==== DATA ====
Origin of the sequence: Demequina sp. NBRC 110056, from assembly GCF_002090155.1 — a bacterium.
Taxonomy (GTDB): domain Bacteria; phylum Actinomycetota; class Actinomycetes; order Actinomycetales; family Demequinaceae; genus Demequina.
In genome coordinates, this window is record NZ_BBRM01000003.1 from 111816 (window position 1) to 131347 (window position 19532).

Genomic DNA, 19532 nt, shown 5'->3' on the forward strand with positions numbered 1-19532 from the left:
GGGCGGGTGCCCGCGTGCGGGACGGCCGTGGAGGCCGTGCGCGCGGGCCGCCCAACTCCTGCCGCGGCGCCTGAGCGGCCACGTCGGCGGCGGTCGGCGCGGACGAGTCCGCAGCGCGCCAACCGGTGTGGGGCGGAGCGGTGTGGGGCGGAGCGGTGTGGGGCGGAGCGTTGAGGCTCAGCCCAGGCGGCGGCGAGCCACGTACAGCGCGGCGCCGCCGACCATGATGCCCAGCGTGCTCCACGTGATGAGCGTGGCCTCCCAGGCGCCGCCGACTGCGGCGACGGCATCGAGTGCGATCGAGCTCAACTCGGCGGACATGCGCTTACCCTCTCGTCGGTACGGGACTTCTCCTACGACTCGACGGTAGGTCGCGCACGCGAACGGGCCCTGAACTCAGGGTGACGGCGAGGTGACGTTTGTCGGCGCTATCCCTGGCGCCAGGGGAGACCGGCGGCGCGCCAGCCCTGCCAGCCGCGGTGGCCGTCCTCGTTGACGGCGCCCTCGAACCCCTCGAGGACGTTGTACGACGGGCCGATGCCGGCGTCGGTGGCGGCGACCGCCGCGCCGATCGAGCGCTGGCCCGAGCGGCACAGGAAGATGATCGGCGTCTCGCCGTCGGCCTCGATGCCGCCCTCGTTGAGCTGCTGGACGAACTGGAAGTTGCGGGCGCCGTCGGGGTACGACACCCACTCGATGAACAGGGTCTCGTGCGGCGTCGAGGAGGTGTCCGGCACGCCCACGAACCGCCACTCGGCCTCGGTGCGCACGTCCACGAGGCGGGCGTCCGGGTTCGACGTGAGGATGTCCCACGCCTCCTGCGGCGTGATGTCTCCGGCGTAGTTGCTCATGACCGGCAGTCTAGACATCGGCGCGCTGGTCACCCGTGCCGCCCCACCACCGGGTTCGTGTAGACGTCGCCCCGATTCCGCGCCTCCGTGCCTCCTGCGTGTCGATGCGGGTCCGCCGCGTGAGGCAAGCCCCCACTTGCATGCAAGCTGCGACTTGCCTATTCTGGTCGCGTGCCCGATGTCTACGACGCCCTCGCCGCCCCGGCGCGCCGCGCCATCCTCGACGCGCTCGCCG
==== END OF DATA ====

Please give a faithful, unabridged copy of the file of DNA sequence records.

Origin of the sequence: Demequina sp. NBRC 110056, from assembly GCF_002090155.1 — a bacterium.
Taxonomy (GTDB): domain Bacteria; phylum Actinomycetota; class Actinomycetes; order Actinomycetales; family Demequinaceae; genus Demequina.
In genome coordinates, this window is record NZ_BBRM01000003.1 from 111816 (window position 1) to 131347 (window position 19532).

Genomic DNA, 19532 nt, shown 5'->3' on the forward strand with positions numbered 1-19532 from the left:
GGGCGGGTGCCCGCGTGCGGGACGGCCGTGGAGGCCGTGCGCGCGGGCCGCCCAACTCCTGCCGCGGCGCCTGAGCGGCCACGTCGGCGGCGGTCGGCGCGGACGAGTCCGCAGCGCGCCAACCGGTGTGGGGCGGAGCGGTGTGGGGCGGAGCGGTGTGGGGCGGAGCGTTGAGGCTCAGCCCAGGCGGCGGCGAGCCACGTACAGCGCGGCGCCGCCGACCATGATGCCCAGCGTGCTCCACGTGATGAGCGTGGCCTCCCAGGCGCCGCCGACTGCGGCGACGGCATCGAGTGCGATCGAGCTCAACTCGGCGGACATGCGCTTACCCTCTCGTCGGTACGGGACTTCTCCTACGACTCGACGGTAGGTCGCGCACGCGAACGGGCCCTGAACTCAGGGTGACGGCGAGGTGACGTTTGTCGGCGCTATCCCTGGCGCCAGGGGAGACCGGCGGCGCGCCAGCCCTGCCAGCCGCGGTGGCCGTCCTCGTTGACGGCGCCCTCGAACCCCTCGAGGACGTTGTACGACGGGCCGATGCCGGCGTCGGTGGCGGCGACCGCCGCGCCGATCGAGCGCTGGCCCGAGCGGCACAGGAAGATGATCGGCGTCTCGCCGTCGGCCTCGATGCCGCCCTCGTTGAGCTGCTGGACGAACTGGAAGTTGCGGGCGCCGTCGGGGTACGACACCCACTCGATGAACAGGGTCTCGTGCGGCGTCGAGGAGGTGTCCGGCACGCCCACGAACCGCCACTCGGCCTCGGTGCGCACGTCCACGAGGCGGGCGTCCGGGTTCGACGTGAGGATGTCCCACGCCTCCTGCGGCGTGATGTCTCCGGCGTAGTTGCTCATGACCGGCAGTCTAGACATCGGCGCGCTGGTCACCCGTGCCGCCCCACCACCGGGTTCGTGTAGACGTCGCCCCGATTCCGCGCCTCCGTGCCTCCTGCGTGTCGATGCGGGTCCGCCGCGTGAGGCAAGCCCCCACTTGCATGCAAGCTGCGACTTGCCTATTCTGGTCGCGTGCCCGATGTCTACGACGCCCTCGCCGCCCCGGCGCGCCGCGCCATCCTCGACGCGCTCGCCG